Because stress comes from unexpected places and is often unpredictable, our best defense at handling it is to learn how to manage our own stress and find ways to avoid or minimize those predictable or more avoidable stressors in our lives.
The daily habits that you need to help you better manage stress include those that teach you how to avoid it, how to cope with the stress you can’t prevent and practice that make you stronger and better capable of dealing with those stressful events that will still occur, despite your best efforts.
Stress is a very personal construct, and what may feel stressful for you may not for someone else.
That is why many of the daily habits recommended are more universal or teach you thinking skills rather than teaching you how to handle specific scenarios.
Find those daily habits that work best for you, and stick to them, if you want to learn to manage your stress better. Here are my favorites from which you can choose.
Make Exercise A Part of Your Morning or Evening Ritual
Physical activity is an excellent strategy for relieving mental or physical stress. When you exercise and get your blood moving, you feel more energetic, which enables you to cope with stress better.
Exercise releases endorphins, which can boost your mood and help you feel better prepared to tackle stressful challenges.
And exercise clears your mind, which can help you think better about solutions to stressful problems you may have.
Here are some ways to get more movement into your day.
• Exercise first thing in the morning to start your day on a positive note and ensure you get your workout in each day.
• Take a walking lunch where you snack on portable, healthy foods while you walk around the block or take the stairs up and down at your office.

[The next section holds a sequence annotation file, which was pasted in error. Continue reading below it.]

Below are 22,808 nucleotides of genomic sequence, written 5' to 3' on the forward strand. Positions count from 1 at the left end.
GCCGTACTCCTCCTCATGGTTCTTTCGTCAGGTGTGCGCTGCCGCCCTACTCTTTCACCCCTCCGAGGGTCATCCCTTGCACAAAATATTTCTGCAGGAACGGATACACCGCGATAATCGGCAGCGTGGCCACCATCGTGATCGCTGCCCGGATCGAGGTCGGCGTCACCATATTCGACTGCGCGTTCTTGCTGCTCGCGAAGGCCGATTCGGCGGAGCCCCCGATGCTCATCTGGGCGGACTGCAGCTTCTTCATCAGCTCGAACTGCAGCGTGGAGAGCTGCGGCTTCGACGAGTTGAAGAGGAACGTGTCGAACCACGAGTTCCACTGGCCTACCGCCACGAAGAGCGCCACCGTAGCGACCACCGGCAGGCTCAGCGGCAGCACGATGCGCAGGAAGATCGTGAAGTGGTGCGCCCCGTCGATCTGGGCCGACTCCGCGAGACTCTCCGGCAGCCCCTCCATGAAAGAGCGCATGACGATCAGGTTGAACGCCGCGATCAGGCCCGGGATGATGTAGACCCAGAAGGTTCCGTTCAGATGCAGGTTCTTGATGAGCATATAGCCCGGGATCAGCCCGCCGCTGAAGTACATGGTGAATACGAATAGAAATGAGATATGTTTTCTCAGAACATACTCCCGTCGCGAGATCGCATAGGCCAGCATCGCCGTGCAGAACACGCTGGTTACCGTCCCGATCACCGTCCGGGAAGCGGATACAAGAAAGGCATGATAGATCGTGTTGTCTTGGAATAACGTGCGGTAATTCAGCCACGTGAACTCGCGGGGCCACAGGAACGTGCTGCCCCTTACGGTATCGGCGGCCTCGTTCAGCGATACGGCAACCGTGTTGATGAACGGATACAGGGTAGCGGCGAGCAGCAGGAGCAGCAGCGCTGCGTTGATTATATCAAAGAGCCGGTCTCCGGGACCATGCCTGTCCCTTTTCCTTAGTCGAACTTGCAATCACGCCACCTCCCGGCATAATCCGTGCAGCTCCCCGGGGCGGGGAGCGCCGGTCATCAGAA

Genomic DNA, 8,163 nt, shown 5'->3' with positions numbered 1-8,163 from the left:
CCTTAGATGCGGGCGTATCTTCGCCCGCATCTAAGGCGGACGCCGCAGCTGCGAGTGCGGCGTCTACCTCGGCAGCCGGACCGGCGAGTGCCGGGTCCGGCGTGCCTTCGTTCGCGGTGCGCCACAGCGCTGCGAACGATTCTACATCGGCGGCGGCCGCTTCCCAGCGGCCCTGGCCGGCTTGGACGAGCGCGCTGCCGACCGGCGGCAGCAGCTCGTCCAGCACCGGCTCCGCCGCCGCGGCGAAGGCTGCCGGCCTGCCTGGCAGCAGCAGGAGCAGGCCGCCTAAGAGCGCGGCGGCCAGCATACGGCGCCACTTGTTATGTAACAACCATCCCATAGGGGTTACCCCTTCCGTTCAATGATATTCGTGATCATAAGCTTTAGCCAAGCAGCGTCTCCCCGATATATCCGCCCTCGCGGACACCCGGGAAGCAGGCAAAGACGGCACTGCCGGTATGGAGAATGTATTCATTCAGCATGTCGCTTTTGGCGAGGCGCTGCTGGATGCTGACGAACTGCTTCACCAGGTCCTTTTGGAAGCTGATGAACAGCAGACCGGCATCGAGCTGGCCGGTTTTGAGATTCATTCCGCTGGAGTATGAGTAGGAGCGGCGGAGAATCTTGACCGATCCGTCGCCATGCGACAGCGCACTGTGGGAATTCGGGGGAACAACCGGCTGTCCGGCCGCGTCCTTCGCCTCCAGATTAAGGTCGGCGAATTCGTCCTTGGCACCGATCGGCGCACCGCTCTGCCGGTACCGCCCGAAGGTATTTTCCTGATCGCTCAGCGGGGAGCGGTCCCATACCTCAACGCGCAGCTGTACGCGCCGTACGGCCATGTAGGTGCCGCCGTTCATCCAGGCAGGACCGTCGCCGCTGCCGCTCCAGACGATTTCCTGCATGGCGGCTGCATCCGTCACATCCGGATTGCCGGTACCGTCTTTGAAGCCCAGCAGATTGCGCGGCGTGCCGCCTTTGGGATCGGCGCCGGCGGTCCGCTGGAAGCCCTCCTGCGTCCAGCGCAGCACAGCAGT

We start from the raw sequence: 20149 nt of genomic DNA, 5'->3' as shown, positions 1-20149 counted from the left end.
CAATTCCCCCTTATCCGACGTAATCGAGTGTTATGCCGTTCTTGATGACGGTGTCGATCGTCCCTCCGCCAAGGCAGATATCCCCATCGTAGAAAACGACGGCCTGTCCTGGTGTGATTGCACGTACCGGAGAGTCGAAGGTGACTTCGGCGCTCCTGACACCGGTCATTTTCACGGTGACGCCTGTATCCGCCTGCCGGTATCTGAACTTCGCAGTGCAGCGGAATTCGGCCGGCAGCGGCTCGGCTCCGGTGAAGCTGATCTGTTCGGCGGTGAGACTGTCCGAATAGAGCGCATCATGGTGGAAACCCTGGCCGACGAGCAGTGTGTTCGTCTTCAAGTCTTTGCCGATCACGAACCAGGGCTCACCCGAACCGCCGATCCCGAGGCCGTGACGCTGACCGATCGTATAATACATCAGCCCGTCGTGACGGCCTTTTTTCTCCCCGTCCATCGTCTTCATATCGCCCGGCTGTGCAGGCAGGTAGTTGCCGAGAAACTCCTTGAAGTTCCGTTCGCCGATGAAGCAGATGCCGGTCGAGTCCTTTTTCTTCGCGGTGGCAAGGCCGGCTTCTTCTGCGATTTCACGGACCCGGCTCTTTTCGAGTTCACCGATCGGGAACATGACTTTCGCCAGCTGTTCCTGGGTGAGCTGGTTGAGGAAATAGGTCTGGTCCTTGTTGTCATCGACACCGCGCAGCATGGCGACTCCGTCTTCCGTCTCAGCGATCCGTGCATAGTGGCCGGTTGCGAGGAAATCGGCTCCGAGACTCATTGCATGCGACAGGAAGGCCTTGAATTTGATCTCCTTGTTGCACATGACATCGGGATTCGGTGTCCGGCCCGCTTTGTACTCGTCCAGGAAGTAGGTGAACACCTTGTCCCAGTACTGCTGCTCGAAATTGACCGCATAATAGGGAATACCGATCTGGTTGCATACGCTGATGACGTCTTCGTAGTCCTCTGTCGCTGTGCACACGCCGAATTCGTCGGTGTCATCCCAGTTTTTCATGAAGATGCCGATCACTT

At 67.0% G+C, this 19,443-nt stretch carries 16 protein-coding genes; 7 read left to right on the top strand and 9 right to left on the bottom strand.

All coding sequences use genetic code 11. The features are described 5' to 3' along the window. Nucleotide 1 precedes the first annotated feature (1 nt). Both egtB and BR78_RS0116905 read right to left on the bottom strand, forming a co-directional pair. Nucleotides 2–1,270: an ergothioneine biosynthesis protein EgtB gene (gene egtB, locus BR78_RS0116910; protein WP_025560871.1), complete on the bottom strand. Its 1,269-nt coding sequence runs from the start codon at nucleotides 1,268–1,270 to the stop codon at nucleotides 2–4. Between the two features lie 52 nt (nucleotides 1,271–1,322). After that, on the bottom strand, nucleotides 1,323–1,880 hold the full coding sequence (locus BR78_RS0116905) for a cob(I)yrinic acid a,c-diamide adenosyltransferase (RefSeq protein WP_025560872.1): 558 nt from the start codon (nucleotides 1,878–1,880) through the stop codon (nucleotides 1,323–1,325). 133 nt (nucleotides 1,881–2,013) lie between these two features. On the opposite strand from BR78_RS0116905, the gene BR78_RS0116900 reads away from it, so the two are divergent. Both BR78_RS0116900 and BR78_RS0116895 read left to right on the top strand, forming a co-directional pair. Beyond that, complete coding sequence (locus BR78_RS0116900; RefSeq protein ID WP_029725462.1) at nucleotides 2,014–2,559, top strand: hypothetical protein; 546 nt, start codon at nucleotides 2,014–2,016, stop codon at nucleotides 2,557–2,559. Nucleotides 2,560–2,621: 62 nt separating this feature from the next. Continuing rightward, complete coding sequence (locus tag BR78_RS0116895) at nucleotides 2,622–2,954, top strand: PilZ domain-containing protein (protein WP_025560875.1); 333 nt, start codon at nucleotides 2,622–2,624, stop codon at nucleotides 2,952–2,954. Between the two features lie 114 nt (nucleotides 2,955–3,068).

• Engage in sports or other activities you love to do.
• Join a club or group that enjoys the same activities as you, which will encourage you to do it more.
• Try stretching each night just before bed to relax you and to help you sleep more soundly.
Listen to Music
Whatever type of music you like, you should listen to it frequently. Music can reduce blood pressure and lower your heart rate.
When you hear music, it begins to lower your stress hormone levels quickly and helps boost your mental and emotional health.
When you are feeling especially stressed, try listening to your favorite song to get a quick pick-me-up.
It is important to choose what you love, not what others tell you to love, for the effects to be genuine.
And if you love to sing, by all means, sing along, as this can help boost your mood and reduce your stress even more.
Drink Green Tea
When your stress is causing you to feel anxious or jumpy, reach for a green tea instead of coffee or something else.
Green tea is exceptionally high in antioxidants, which combat the effects of stress on the body and mind.
Drinking a hot mug of tea can also be a relaxing, rejuvenating experience because it gives you time to unwind and consider what is bothering you.